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Thousands of Americans endure job loss, demand for pork suffers
 
Jobs numbers for March were very disappointing. Only 88,000 jobs were added last month while 496,000 Americans gave up looking for work. People with jobs are what drive meat demand.
The Bank of Japan is pursuing a $1.4 trillion monetary stimulus plan. The plan should lower the value of the yen and thus make foreign products, such as U.S. pork and beef, more expensive to import.

The National Pork Board and the beef checkoff are working to modernize and standardize the names for retail meat cuts. Rather than the generic pork chop, the new plan is to sell porterhouse chops, ribeye chops and New York chops.

This week USDA began releasing their new mandatory pork cutout calculations on a timely basis. USDA has collected wholesale pork cut prices under the new mandatory packer reporting rules since early January, but has released the data with a delay to make sure the numbers were accurate. 

During the first quarter of 2013, the mandatory cutout was based on more than five times as many loads of pork as the voluntary wholesale price report. The average pork cutout value adjusted to FOB Omaha was 4.1 percent higher during January-March than for the voluntary pork reports.
The Thursday (April 4) afternoon calculated voluntary cutout value was $77.28 per cwt., up 7 cents from the previous Thursday (March 28). 
Bellies and hams were higher, butts and loins were lower. Thursday afternoon’s (April 4) mandatory wholesale calculation put the pork cutout at $79.52 per cwt., up 13 cents from the week before.
Even though USDA’s March hog inventory survey found 0.8 percent more market hogs than expected, cash hog prices were higher this week. The national average negotiated carcass price for direct delivered hogs on the morning report Friday (April 5) was $77.53 per cwt., up $1.77 from the previous Friday (March 29). The Eastern Corn Belt averaged $76.09 per cwt., Friday (April 5) morning. The Western Corn Belt averaged $80.72 per cwt., and Iowa-Minnesota averaged $80.92 per cwt. Peoria, Ill., had a top live price Friday (April 5) morning of $51.50 per cwt. Zumbrota, Minn., had a live top Friday (April 5) of $54 per cwt.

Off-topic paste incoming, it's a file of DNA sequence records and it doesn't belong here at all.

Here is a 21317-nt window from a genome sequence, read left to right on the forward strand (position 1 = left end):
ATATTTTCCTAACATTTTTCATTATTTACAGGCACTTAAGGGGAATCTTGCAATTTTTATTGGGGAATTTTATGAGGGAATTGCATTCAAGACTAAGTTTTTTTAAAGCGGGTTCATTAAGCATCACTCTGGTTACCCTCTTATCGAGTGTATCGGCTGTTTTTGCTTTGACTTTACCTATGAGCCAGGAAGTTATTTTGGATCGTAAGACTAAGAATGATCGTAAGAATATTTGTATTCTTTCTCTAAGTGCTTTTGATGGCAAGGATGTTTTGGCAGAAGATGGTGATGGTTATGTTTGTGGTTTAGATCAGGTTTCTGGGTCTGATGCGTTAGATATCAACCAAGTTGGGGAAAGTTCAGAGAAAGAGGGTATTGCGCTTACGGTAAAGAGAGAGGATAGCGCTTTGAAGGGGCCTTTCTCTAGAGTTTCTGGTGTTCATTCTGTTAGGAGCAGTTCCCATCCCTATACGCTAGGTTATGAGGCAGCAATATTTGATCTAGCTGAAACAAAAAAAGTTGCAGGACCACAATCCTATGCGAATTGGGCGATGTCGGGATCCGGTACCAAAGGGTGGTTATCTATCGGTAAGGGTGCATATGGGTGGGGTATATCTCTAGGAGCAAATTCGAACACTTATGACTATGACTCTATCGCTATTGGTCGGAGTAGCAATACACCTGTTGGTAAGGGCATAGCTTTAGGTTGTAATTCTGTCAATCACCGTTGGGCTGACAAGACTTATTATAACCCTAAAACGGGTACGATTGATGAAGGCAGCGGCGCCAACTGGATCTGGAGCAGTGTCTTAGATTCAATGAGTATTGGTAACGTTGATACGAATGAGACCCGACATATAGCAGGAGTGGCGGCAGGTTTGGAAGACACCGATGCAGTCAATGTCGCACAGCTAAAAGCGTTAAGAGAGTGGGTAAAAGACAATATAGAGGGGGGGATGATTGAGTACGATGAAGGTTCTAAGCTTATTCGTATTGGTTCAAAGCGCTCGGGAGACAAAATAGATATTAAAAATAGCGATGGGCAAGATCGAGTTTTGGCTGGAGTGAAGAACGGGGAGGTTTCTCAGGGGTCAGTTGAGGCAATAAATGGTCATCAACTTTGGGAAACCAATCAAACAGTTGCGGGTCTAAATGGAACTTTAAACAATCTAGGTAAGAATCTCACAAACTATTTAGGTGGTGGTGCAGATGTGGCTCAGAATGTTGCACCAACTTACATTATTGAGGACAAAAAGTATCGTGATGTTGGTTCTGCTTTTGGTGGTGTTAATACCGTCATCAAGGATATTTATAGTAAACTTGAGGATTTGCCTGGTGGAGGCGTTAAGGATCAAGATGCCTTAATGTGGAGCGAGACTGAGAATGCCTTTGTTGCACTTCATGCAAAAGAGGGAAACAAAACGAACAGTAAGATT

The top for interior Missouri live hogs Friday, April 5 was $56.50 per cwt., up $3 from the previous Friday (March 29).

The average hog carcass price was 100.3 percent of the carcass value based on voluntary price reports and 97.5 percent of the calculated cutout value based on mandatory reporting.

Hog slaughter last week totaled 2.088 million head, down 4.4 percent from the week before and down 1.7 percent compared to the same week last year. The decline was largely due to reduced slaughter on Easter Monday.

The average barrow and gilt live weight in Iowa-Minnesota the week before last was 276.2 pounds, up 0.5 pound from a week earlier, but down 1.1 pounds from a year ago.

The April lean hog futures contract closed at $80.02 per cwt., on Friday, April 5, down 58 cents from the previous week. 
May hog futures ended the week $2.65 lower at $86.90 per cwt. June hogs settled at $89.70 per cwt., and July at $89.55 per cwt.

The views and opinions expressed in this column are those of the author and not necessarily those of Farm World. Readers with questions or comments for Ron Plain or Scott Brown may write to them in care of this publication.
4/10/2013